The mission, which now has more than 600 workers, has expanded into Nepal, Tibet, Bangladesh, and Bhutan. A total of 60,000 patients are treated yearly at the mission hospital. Four facilities house 600 “unwanted” children, and nearly 5,000 others are sponsored.
“We have found children across the highway in a plastic bag. We have found children on a garbage dump. We have found children on the railroad platform, the dirtiest place possible in India.”
And many children have been rescued from slave labor; in the Gada tribal area, “children are sold into slavery for a bag of rice,” Lall says.
“Once a child is sold into slavery, he’s going to remain a slave until someone comes and rescues that child.”
One child, Tiharu, was sold for a 50-kilo bag of rice by his own father. Now Tiharu is a preacher, has planted five churches, baptized more than 3,000, and already has rescued more than 150 kids from slavery.
Still, the challenges of India and its 1.3 billion people—a sixth of the world’s population, and adding the equivalent of Australia every year—are mind-boggling. More than 33,000 children die from starvation every day, or 23 every minute.
“I don’t think Americans can even comprehend what happens to the child who goes through starvation to the extent that child dies,” Lall says.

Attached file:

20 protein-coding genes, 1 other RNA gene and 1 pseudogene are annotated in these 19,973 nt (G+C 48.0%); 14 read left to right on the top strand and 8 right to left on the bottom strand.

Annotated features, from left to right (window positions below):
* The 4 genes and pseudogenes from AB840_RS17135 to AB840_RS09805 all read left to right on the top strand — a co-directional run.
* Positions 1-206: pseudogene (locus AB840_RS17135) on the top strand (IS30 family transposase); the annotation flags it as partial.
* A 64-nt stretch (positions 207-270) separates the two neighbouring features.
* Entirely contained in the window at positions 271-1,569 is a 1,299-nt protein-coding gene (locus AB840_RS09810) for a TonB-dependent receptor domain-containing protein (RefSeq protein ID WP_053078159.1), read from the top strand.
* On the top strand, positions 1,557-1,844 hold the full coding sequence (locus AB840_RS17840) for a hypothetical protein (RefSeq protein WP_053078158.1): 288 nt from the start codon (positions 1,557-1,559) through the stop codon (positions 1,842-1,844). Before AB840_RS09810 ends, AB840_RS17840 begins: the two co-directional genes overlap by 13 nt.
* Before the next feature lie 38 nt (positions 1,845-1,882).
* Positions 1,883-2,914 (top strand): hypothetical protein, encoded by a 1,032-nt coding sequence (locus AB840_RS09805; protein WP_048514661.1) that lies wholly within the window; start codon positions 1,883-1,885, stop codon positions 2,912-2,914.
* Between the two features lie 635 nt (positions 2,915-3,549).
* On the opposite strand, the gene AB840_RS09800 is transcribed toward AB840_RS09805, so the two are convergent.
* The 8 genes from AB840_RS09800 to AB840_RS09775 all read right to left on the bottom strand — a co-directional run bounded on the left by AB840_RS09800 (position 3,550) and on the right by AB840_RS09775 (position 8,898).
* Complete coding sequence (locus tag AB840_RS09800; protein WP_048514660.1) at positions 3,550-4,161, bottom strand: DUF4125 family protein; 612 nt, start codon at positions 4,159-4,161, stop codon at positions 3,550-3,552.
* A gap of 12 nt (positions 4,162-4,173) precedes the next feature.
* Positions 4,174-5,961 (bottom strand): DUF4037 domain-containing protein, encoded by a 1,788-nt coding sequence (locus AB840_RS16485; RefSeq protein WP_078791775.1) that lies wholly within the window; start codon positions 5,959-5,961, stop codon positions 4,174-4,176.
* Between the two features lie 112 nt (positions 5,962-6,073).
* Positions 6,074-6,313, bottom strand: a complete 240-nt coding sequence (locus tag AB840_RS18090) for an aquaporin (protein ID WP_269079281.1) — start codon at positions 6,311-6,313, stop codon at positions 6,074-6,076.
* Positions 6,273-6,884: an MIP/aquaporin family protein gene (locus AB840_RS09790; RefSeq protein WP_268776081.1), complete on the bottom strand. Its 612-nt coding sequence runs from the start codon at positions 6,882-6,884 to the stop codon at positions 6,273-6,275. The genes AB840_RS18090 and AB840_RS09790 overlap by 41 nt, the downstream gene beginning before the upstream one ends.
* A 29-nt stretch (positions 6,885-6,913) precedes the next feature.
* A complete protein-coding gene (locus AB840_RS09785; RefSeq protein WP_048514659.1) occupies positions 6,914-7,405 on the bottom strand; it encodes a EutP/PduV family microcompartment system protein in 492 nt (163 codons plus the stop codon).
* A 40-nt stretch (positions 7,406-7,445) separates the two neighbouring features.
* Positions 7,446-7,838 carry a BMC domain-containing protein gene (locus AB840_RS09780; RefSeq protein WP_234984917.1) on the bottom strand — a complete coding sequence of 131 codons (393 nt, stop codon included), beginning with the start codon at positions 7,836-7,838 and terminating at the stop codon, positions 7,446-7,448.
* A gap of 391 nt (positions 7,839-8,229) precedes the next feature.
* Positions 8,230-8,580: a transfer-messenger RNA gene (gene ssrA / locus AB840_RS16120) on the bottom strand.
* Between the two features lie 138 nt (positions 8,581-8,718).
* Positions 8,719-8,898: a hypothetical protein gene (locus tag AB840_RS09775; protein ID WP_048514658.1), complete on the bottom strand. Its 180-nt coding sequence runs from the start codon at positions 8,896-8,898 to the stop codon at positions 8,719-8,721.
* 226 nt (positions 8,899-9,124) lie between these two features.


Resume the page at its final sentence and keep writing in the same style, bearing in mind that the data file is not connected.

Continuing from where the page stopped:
The first sight greeting visitors to New Delhi are children begging. But some are victims of organized crime, which steals the children, cripples them, and then takes the money they get from begging, Lall says.
About 443 million people subsist on less than $1 per day. Almost half of the children suffer from malnourishment—the highest rate in the world. Every day, 5,000 children under the age of 5 die from preventable diseases.
India also has the most child sex trafficking on earth, Lall says.
Once, a group of the mission’s college professors was asked to show up at a brothel at 2 a.m. When they arrived in the darkness, they found eight children, ranging in age from 3 to 7, who had been serving 30 to 40 clients a day.
Risking their lives, the group from the mission rescued the children. Now all are in Bible college.
“Those children are singing ‘God is so good’ and ‘Jesus loves me—this I know, for the Bible tells me so,’” Lall says.
In central and northern India, where Lall primarily works, less than 1 percent of the population is Christian. Overall, the people are about 82 percent Hindu and 12 percent Islam, which gives India the second-largest Islamic population in the world after Indonesia.